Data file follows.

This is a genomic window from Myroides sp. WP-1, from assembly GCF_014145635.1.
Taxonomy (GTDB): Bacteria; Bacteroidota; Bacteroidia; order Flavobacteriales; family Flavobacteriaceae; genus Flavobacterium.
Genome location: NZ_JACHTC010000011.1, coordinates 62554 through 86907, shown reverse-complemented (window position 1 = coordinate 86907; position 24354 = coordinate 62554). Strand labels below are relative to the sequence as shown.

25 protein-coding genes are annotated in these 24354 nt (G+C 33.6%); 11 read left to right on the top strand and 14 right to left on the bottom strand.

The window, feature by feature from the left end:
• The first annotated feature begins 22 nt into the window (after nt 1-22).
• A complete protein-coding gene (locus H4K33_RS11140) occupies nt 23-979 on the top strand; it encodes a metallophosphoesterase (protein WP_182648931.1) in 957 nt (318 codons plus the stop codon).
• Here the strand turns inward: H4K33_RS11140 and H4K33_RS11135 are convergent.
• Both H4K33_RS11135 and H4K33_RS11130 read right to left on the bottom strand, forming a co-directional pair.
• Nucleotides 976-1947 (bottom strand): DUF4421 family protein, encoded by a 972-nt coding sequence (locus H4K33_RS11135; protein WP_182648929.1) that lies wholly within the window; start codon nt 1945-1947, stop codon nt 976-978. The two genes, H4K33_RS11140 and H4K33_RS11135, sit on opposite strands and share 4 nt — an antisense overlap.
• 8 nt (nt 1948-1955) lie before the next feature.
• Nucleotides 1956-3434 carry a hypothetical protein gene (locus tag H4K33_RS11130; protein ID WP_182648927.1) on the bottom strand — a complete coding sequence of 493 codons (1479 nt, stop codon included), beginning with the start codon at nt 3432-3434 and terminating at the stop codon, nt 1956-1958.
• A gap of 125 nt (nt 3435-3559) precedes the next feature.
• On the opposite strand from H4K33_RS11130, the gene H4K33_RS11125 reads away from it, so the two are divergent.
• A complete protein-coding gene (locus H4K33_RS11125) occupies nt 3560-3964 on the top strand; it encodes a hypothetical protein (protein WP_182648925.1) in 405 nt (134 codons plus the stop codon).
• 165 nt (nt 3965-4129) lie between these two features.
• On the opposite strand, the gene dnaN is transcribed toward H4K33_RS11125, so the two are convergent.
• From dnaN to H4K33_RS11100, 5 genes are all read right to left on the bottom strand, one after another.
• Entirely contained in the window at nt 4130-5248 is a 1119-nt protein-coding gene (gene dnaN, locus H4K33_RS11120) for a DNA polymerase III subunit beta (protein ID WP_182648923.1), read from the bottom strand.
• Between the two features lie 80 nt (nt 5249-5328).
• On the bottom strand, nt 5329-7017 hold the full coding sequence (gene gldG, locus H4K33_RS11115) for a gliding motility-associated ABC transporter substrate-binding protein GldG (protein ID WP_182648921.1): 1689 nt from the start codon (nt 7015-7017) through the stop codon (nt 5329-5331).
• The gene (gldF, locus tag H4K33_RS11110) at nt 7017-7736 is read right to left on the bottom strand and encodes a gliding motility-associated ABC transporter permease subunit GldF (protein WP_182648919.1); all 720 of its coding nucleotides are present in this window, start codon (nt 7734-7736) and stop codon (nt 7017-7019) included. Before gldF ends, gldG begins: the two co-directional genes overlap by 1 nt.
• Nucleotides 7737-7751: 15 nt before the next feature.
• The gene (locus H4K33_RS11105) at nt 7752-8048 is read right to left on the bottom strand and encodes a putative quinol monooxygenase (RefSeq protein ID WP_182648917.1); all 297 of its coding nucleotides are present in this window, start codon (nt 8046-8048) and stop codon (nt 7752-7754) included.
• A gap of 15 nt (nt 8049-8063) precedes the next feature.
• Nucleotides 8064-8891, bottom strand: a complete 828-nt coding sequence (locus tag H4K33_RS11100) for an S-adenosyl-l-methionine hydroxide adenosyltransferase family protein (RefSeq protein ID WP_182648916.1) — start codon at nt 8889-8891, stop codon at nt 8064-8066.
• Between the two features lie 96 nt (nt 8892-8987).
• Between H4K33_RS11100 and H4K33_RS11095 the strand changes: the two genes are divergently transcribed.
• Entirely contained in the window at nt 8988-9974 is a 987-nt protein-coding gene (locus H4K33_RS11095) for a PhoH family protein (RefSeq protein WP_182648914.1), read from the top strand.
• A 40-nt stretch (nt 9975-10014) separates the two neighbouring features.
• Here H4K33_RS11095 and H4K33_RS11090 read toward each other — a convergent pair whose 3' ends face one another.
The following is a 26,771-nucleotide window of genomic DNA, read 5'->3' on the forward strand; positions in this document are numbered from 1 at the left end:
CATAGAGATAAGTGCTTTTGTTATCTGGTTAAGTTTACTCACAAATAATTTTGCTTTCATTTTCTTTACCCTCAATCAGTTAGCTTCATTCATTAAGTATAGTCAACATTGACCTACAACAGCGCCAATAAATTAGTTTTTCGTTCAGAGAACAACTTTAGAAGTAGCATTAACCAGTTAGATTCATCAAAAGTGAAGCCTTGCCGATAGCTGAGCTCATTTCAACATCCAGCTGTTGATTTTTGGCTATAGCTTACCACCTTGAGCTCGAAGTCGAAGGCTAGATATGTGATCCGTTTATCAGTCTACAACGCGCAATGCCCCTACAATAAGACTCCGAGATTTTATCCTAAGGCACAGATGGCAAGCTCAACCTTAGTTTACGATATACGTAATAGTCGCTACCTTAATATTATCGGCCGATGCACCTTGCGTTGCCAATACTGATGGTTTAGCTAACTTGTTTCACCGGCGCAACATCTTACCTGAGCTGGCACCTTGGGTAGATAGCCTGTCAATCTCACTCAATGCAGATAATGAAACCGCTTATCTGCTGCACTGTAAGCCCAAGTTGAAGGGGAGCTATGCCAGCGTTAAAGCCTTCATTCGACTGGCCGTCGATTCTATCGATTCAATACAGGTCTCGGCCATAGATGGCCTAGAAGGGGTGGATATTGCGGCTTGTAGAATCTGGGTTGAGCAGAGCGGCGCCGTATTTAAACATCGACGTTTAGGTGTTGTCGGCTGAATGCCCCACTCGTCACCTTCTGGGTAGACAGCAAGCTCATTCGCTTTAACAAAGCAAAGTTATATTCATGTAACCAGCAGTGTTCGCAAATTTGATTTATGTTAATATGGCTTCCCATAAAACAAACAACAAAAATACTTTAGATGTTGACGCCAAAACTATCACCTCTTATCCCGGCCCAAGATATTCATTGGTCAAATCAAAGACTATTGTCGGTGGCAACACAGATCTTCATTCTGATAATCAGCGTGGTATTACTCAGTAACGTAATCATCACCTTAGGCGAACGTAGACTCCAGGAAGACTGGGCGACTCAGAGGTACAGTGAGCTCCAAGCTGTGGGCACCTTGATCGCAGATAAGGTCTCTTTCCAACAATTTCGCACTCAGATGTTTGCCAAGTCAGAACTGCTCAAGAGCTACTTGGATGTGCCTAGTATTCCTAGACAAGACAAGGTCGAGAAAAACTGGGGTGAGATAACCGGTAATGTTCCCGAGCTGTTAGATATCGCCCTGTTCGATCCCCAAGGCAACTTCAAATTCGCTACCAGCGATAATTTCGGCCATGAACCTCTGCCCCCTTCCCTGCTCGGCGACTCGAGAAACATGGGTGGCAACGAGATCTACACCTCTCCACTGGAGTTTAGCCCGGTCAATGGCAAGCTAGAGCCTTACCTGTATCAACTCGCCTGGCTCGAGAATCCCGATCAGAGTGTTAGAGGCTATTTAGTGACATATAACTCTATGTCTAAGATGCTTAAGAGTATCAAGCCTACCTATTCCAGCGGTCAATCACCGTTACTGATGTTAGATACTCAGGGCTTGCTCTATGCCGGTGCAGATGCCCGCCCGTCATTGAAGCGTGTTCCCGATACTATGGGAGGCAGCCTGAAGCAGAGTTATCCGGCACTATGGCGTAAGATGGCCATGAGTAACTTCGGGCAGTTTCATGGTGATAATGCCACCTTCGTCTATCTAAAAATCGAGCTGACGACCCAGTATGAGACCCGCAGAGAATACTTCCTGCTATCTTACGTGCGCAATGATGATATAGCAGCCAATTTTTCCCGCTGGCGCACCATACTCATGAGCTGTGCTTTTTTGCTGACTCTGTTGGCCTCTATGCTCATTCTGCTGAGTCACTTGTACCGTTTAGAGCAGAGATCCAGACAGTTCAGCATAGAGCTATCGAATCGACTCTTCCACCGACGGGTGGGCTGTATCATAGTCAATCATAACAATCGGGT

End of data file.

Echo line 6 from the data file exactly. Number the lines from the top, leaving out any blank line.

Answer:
• The first annotated feature begins 22 nt into the window (after nt 1-22).